BA is an immense organization that has to maintain very rigid protocols. One of the tools VT uses, which is supplied by BA, is an electronic auction facility. VT is holding electronic auctions (e-auctions) for every piece of BA kit more than $178,000 (£100,000) as an impartial way to do business and get the best price on a commodity purchase. The e-auction is a virtual interface where competing companies log on and place blind bids against one another, with the ability to see only their ranking, not their price. But according to Reynolds, “Price is not the deciding factor … what the e-auction gets us is the best price.
There are a number of other factors in terms of operation, suitability, availability, quality of product, lead times, support packages that are offered … all of these things factor in.”
Another cultural change BA has incorporated is the purchase of more standard equipment with fewer bells and whistles on it, thus shrinking the specifications as well as the maintenance on miscellaneous and inconsequential broken gadgets.
Complete Asset Management
Airports in general are notorious for “losing” ground support equipment and Heathrow is considered one of the most difficult airports when it comes to congestion on the tarmac. As a full-service company, VT not only specs, procures and manages the maintenance of the entire ground fleet for BA, they also bring their own initiatives to the process. The latest of new technologies they have been rolling out across BA’s fleet is a sophisticated telematic management report system, which identifies where each piece of equipment is located, if it’s in use, if it is being used effectively and if it needs maintenance. “We’ve got 3,500 pieces of kit that we are looking after … not to mention the 3,000 trailers we subcontract,” Cobbold says. “We put this device on the more critical items, which helps them find the thing, but we’ve also got this fairly sophisticated management support sweep behind it that helps employees identify when they are using it, why they are using it or are they just wasting their time?”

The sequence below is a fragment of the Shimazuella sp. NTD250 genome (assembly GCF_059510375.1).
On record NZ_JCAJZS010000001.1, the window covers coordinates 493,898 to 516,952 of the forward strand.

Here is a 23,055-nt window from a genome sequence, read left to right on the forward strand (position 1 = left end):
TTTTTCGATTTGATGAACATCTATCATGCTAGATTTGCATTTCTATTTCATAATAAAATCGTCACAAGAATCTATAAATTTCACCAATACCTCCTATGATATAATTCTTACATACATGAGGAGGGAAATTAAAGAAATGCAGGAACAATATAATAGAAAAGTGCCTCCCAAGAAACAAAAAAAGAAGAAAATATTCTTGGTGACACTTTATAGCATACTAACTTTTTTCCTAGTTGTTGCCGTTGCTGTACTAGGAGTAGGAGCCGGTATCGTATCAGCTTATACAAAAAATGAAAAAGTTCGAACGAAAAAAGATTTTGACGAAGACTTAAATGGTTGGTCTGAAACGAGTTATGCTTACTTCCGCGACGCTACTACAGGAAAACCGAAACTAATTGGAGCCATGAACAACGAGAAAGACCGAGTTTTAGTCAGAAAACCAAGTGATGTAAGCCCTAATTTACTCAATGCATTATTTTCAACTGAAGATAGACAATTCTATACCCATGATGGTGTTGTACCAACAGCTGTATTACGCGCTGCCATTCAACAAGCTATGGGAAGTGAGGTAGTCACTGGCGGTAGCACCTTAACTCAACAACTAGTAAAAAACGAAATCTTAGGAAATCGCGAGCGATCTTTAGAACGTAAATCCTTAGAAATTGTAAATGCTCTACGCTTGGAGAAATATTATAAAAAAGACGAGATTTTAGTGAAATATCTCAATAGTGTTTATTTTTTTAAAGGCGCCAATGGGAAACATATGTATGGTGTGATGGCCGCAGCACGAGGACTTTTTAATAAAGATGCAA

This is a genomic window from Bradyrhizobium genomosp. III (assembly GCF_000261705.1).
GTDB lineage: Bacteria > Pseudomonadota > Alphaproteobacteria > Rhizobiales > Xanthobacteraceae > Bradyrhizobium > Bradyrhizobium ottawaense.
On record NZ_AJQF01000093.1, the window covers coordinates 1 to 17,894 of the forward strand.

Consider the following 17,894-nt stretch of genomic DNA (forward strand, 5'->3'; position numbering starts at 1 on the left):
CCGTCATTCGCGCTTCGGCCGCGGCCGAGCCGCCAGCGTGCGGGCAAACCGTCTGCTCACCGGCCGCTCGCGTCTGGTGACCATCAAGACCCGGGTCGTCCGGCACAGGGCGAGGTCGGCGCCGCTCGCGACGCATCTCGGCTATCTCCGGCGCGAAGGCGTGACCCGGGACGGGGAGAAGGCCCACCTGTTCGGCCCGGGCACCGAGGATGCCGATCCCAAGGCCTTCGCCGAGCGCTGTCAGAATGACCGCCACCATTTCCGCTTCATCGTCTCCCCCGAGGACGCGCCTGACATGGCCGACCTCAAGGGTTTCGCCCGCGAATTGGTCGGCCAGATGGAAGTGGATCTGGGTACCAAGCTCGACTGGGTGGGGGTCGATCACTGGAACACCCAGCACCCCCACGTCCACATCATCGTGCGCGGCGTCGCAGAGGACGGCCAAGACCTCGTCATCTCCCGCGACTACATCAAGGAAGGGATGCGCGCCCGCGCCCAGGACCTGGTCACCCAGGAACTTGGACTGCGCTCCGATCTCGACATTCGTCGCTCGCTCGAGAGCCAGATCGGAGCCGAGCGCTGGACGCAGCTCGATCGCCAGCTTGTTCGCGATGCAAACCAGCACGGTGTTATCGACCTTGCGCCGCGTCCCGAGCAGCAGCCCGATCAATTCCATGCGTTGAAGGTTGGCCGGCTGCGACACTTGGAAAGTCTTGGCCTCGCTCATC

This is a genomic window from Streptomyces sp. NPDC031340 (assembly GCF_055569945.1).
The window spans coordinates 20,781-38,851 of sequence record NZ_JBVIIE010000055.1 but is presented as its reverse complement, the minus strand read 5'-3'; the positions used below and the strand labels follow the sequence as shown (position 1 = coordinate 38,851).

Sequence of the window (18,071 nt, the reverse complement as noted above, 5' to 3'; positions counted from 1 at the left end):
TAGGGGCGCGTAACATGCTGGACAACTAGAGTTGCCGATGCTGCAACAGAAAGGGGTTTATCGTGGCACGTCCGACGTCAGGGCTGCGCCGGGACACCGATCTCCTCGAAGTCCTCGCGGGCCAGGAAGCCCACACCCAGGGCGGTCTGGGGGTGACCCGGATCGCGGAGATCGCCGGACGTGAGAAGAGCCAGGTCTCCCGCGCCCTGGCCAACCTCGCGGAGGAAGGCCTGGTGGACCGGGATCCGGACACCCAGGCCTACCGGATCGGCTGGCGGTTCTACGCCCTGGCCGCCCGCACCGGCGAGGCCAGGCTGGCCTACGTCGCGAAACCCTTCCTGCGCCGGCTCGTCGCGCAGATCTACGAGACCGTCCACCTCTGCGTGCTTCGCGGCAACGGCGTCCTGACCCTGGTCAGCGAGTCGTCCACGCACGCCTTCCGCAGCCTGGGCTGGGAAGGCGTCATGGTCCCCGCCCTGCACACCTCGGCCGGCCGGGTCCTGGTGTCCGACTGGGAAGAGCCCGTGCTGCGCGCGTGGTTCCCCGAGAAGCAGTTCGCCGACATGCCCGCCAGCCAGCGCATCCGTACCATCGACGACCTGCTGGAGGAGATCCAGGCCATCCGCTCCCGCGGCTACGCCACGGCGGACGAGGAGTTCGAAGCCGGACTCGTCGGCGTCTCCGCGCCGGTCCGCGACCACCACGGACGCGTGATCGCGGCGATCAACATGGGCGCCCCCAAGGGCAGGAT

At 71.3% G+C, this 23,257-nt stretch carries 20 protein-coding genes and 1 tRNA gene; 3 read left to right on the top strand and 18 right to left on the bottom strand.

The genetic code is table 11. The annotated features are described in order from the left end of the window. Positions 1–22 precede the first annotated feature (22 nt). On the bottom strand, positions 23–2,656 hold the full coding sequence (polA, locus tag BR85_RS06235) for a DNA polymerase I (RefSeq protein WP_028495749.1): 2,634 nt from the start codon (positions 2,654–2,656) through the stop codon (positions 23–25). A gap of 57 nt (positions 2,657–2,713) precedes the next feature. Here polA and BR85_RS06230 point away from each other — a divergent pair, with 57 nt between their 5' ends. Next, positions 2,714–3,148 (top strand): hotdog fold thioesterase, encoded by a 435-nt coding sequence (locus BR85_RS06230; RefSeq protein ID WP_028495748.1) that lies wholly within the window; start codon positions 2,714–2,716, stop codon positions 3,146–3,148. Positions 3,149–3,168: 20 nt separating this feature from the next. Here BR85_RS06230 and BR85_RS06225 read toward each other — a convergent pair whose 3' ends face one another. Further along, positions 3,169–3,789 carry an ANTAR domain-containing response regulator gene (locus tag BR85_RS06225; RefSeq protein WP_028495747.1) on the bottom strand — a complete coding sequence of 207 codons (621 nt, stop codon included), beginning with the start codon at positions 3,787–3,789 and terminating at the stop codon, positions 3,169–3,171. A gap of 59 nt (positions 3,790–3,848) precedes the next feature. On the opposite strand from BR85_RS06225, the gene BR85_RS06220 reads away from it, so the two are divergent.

Another aspect of this initiative is a mobile facility. A part of VT’s service level agreement is a 15-minute window for repair, should a piece of GSE needed for a scheduled departure break down … and if they fail, BA gets reimbursed. As the expression goes, business is about the bottom dollar, so 18 months ago, VT pioneered a live mobile tracking project which consists of vans equipped with technology that tracks equipment engaged with the aircraft. The program continues to be a “work in progress.” Beyond tracking equipment location, technology is being developed to determine what equipment needs refueling.
Cobbold’s engineer team is working with the telematics company to find an interface that will allow BA to see the fuel gauge of every vehicle from the central office, providing the information necessary to go directly to the point of need.
Green Turns to Diamond
With the assistance of VT, BA recently achieved the highest ranking of a five-tier assessment structure from bronze to diamond, in the BAA Heathrow Clean Vehicles Program — a program that monitors everything from vehicle maintenance to cost-effective fleet optimization and use of telematics that are independently reviewed by a transport consultant. The Clean Vehicles Program aims to reduce transport costs, including fuel and maintenance while reducing the environmental impact of vehicle fleets. The telematic equipment being fitted to all aircraft tractors will allow the condition of the engines to be remotely monitored and older vehicles have been retrofitted with catalytic converters to reduce pollution.
VT recognizes there are many opportunities to export the “cradle to grave” model to North America and has been making significant investments in doing just that. “From a technical and practical point of view, we have a fairly unique system that’s Internet-based and gives visibility that can be seen worldwide,” Reynolds declares. “We can get on the computer at a moments notice to see what’s available in Gatwick … in which particular department … whether it’s loading baggage or whether it has to do with logistics … the telematic system plays quite an integral role.”